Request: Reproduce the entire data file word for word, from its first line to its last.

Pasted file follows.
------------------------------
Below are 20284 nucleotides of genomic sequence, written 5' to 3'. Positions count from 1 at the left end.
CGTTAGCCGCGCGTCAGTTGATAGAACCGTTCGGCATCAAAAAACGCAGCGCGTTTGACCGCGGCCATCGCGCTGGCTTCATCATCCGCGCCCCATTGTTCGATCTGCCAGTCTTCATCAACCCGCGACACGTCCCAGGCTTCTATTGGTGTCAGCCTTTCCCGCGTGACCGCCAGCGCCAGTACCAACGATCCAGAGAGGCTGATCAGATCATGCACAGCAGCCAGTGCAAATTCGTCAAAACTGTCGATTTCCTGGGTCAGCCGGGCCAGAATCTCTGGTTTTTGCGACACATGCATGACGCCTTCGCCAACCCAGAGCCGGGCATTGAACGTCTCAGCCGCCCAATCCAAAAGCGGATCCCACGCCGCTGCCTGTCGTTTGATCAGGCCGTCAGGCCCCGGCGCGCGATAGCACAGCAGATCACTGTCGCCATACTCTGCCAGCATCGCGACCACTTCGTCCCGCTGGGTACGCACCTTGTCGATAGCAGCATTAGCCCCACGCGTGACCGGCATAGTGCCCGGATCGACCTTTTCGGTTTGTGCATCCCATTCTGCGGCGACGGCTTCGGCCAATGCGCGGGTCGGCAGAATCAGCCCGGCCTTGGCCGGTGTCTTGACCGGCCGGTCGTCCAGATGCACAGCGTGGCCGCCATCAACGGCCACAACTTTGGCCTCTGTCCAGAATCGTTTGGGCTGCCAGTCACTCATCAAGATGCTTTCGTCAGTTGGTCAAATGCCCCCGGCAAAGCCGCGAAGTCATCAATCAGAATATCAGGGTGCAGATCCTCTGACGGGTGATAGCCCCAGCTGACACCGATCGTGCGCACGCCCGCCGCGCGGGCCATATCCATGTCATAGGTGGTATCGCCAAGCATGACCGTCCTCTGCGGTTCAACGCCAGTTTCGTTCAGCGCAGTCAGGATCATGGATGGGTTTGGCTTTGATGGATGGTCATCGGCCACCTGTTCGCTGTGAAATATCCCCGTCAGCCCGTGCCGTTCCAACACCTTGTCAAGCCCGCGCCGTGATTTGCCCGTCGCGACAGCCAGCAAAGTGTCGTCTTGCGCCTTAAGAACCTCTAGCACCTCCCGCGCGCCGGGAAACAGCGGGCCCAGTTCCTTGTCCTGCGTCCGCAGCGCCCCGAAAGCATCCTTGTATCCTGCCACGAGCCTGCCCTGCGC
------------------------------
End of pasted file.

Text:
Below are 20284 nucleotides of genomic sequence, written 5' to 3'. Positions count from 1 at the left end.
CGTTAGCCGCGCGTCAGTTGATAGAACCGTTCGGCATCAAAAAACGCAGCGCGTTTGACCGCGGCCATCGCGCTGGCTTCATCATCCGCGCCCCATTGTTCGATCTGCCAGTCTTCATCAACCCGCGACACGTCCCAGGCTTCTATTGGTGTCAGCCTTTCCCGCGTGACCGCCAGCGCCAGTACCAACGATCCAGAGAGGCTGATCAGATCATGCACAGCAGCCAGTGCAAATTCGTCAAAACTGTCGATTTCCTGGGTCAGCCGGGCCAGAATCTCTGGTTTTTGCGACACATGCATGACGCCTTCGCCAACCCAGAGCCGGGCATTGAACGTCTCAGCCGCCCAATCCAAAAGCGGATCCCACGCCGCTGCCTGTCGTTTGATCAGGCCGTCAGGCCCCGGCGCGCGATAGCACAGCAGATCACTGTCGCCATACTCTGCCAGCATCGCGACCACTTCGTCCCGCTGGGTACGCACCTTGTCGATAGCAGCATTAGCCCCACGCGTGACCGGCATAGTGCCCGGATCGACCTTTTCGGTTTGTGCATCCCATTCTGCGGCGACGGCTTCGGCCAATGCGCGGGTCGGCAGAATCAGCCCGGCCTTGGCCGGTGTCTTGACCGGCCGGTCGTCCAGATGCACAGCGTGGCCGCCATCAACGGCCACAACTTTGGCCTCTGTCCAGAATCGTTTGGGCTGCCAGTCACTCATCAAGATGCTTTCGTCAGTTGGTCAAATGCCCCCGGCAAAGCCGCGAAGTCATCAATCAGAATATCAGGGTGCAGATCCTCTGACGGGTGATAGCCCCAGCTGACACCGATCGTGCGCACGCCCGCCGCGCGGGCCATATCCATGTCATAGGTGGTATCGCCAAGCATGACCGTCCTCTGCGGTTCAACGCCAGTTTCGTTCAGCGCAGTCAGGATCATGGATGGGTTTGGCTTTGATGGATGGTCATCGGCCACCTGTTCGCTGTGAAATATCCCCGTCAGCCCGTGCCGTTCCAACACCTTGTCAAGCCCGCGCCGTGATTTGCCCGTCGCGACAGCCAGCAAAGTGTCGTCTTGCGCCTTAAGAACCTCTAGCACCTCCCGCGCGCCGGGAAACAGCGGGCCCAGTTCCTTGTCCTGCGTCCGCAGCGCCCCGAAAGCATCCTTGTATCCTGCCACGAGCCTGCCCTGCGC